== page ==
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Astron. Astrophys. 356, 517-528 (2000)

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2. Observations

2.1. Spectroscopic material

The stars selected for observation are described in Table 1. Classification as a blue straggler is given in accordance with the catalogue of Ahumada & Lapasset (1995). Because some of the program stars belong to spectral class A, we decided also to observe the A-type star [FORMULA] CMa (Sirius) as a control on our data reduction method and abundance analysis.


[TABLE]

Table 1. Program stars.
Notes:
BS - blue straggler; MS - main sequence star


The observations were performed with the ESO 3.6-m telescope equipped with the CASPEC echelle spectrograph during May 1985. Resolving power and S/N ratio were 20000 and about 100 at the continuum level, respectively (for the faintest main sequence stars the S/N is slightly smaller).

2.2. Reduction of the spectra

All of the echelle orders were extracted from the images, flat-fielded and wavelength calibrated using the MIDAS software. Preliminary visual inspection showed that the blue stragglers usually possess sharp, well-defined spectral lines, while the observed main sequence stars appeared to be rather fast rotators. For sharp-lined spectra the continuum placement is rather reliable, but for the rotationally broadened spectra, continuum within some orders is not well defined. We excluded those orders from the further analysis.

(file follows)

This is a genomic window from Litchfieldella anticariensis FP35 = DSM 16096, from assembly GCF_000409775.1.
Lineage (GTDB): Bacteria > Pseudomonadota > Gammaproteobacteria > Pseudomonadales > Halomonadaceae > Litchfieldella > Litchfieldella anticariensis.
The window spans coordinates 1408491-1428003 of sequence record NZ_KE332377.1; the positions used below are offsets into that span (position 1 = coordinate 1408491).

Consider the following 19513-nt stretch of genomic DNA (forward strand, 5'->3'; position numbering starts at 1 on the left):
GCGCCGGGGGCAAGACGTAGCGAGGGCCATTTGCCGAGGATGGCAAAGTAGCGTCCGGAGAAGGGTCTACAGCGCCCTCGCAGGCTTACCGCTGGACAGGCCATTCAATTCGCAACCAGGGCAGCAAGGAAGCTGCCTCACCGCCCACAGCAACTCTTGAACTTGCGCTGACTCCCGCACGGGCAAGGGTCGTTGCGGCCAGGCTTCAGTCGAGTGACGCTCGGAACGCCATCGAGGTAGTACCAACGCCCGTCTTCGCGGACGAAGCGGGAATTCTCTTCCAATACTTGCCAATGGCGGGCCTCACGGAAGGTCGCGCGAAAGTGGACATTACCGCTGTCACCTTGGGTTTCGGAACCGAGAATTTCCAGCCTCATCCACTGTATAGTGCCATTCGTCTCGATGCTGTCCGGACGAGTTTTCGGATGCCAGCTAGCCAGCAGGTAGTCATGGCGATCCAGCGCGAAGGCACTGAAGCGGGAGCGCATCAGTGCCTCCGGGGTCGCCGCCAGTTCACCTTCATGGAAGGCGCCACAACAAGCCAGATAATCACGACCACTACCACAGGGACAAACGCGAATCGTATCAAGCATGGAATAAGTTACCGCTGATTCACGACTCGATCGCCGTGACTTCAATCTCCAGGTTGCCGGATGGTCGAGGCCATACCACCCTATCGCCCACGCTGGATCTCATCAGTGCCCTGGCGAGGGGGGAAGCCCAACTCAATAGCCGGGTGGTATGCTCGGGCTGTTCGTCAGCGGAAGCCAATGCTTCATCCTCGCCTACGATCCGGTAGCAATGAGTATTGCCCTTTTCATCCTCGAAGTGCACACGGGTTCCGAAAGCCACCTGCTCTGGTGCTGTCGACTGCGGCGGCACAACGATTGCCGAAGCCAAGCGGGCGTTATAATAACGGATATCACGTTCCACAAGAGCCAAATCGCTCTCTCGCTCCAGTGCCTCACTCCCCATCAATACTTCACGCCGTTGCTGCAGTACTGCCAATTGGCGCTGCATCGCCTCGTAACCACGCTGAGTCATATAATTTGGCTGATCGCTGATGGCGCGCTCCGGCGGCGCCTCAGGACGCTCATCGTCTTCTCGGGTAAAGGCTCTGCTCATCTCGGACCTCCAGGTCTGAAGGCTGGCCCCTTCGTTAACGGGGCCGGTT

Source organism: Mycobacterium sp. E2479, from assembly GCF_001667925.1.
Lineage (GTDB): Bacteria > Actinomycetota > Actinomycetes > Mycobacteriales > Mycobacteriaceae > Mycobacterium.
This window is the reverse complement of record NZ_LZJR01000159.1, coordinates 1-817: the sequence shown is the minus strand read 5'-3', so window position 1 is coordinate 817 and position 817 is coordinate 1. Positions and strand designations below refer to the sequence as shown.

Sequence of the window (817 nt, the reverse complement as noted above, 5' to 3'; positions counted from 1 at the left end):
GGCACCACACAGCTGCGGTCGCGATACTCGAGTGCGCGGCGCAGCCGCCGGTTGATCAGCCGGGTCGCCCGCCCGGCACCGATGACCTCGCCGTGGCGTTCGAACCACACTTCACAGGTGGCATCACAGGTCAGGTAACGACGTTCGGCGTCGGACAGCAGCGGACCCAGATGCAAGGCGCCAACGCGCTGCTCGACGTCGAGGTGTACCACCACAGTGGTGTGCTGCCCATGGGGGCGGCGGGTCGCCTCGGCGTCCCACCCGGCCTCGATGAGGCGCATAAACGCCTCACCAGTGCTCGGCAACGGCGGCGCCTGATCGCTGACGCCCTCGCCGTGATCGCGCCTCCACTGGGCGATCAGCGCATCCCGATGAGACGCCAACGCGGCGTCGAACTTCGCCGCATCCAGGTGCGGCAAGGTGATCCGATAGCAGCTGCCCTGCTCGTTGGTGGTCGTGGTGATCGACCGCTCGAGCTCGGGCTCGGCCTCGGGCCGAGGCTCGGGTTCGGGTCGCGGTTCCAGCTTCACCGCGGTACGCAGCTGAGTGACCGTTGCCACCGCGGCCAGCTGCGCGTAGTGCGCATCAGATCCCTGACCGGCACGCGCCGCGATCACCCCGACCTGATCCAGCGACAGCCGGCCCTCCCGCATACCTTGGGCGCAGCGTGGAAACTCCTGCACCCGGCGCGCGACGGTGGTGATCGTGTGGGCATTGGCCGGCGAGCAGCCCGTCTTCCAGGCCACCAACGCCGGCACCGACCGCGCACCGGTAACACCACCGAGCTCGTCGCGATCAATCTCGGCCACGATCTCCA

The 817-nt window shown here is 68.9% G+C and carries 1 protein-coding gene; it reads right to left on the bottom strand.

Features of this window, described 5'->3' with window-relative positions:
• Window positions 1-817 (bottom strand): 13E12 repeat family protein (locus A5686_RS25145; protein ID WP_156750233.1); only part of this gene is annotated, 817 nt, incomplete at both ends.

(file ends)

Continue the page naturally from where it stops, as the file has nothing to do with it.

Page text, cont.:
Where it was possible (i.e. only for the sharp unblended lines), equivalent widths were measured directly under the assumption that the shapes of the lines can be approximated by a gaussian profile. After visual inspection of the rotationally broadened spectra of the main sequence stars, it became clear that the Am star [FORMULA] CMa could hardly be considered an appropriate reference for our abundance analysis of those stars. Nevertheless, we kept [FORMULA] CMa as a check on the abundance determinations.

We compared our equivalent widths from the [FORMULA]CMa spectrogram with those given by Sadakane & Ueta (1989). It appeared that on the average our values are systematically about 10% greater than those of Sadakane & Ueta (1989). This small difference is likely due to the higher quality of the spectroscopic material used by these authors (the reciprocal dispersion was 1 Å mm-1, while we estimate our value as about 7Å mm-1).

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© European Southern Observatory (ESO) 2000

Online publication: April 10, 2000
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